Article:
Five Year Plans emerged as a key tool for the pursuit of Indian industrial modernity. A hallmark of the Nehruvian state, the technocratic Planning Commission charted for India a path towards the ranks of developed nations. The paper traces the evolution of discontent with economic planning and policy from the 1943 to 1971. After reviewing the evolution of discourses on the economy and the history of central planning in late-colonial and independent India, it moves on to consider the economic liberal thought and writing of a few key individuals who challenged the Five Year Plans. This small but influential group of politicians, economists, and businessmen saw themselves as leaders with a social purpose. As Indian economic planning proceeded, aiming for a ‘socialist pattern of society’ with a ‘mixed economy model,’ several of these men, one-time advocates, became its bitter critics. The paper then considers individuals of this group who organised the pan-Indian Swatantra Party in 1959. Grounded ideologically in a free-market stance, it was the first party to explicitly disavow the socialist model of development. Instead, the party articulated a vision of the Indian state that combined elements of traditional, Gandhian society and modern, industrial capitalism. Swatantra achieved quick and striking electoral success by 1967, although it disappeared by 1971. In Parliament, the party offered key policy reform suggestions. Using a prosopographical approach, we look at the socially and politically contextualised history of the development and the transnational exchange of economic ideas behind the rise of the Swatantra Party.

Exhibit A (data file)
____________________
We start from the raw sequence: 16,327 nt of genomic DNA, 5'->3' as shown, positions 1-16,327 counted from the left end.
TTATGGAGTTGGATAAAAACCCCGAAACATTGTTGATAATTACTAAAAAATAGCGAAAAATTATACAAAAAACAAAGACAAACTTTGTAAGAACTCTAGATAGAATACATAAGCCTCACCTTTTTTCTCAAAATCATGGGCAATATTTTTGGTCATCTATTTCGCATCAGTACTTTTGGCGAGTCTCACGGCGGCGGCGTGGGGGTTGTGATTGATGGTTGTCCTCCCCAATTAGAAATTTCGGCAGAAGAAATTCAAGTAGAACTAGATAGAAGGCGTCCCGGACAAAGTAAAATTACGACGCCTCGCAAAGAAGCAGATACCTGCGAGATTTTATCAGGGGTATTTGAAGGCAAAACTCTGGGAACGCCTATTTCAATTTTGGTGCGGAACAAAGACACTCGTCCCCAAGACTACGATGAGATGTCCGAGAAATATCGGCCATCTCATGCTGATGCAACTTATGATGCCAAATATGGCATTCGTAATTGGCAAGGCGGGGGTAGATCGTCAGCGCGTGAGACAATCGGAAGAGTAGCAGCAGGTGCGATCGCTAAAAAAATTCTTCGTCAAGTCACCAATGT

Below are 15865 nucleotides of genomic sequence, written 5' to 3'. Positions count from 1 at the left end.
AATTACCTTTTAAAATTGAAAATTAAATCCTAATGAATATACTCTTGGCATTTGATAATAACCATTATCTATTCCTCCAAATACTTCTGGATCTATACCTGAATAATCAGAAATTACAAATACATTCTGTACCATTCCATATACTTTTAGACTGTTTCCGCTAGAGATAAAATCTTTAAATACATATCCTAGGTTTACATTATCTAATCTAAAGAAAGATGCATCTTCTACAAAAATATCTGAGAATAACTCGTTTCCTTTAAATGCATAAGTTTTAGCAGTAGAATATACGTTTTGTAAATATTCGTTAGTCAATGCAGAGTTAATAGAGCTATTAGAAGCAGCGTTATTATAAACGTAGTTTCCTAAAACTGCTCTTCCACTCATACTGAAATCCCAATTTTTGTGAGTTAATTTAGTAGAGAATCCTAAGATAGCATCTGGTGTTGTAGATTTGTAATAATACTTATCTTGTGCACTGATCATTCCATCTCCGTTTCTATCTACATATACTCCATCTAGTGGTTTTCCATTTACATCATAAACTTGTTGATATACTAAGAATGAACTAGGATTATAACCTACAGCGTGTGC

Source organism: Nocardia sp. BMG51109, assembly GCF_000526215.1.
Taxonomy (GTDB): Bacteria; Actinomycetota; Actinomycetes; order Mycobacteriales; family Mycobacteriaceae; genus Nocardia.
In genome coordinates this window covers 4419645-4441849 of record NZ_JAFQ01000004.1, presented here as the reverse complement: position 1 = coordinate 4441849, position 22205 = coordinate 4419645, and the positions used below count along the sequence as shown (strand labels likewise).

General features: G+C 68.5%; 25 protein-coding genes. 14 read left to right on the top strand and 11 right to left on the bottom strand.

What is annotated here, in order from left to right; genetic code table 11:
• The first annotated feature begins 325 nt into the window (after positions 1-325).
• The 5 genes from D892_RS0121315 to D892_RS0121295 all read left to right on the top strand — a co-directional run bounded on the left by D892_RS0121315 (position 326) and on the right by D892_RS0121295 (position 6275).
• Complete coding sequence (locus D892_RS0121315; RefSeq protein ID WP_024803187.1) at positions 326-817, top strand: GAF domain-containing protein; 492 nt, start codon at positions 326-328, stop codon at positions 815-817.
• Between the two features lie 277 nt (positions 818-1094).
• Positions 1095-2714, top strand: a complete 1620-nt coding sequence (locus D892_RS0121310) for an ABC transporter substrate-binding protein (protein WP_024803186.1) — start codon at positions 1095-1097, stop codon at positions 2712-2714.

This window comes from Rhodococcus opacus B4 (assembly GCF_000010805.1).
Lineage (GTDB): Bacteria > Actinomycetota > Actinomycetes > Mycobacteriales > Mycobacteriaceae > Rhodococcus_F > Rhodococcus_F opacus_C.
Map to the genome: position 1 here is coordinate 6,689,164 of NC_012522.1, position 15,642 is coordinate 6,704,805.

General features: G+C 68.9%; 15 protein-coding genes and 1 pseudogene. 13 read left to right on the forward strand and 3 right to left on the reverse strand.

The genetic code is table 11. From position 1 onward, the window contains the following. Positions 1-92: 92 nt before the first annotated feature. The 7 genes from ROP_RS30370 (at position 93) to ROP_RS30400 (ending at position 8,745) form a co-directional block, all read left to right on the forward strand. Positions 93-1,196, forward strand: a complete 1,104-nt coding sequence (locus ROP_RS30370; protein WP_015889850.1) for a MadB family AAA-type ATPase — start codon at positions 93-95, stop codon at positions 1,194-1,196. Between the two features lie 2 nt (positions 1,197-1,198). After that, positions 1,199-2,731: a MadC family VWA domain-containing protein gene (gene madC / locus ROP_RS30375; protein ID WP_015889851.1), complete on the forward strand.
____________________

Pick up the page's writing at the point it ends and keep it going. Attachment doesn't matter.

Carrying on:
Ramesh Balakrishnan, King’s College London

“Fab or Famine”: Examining the role of global politics, technology policy and the political economy of development in the evolution of the Indian Semiconductor Industry.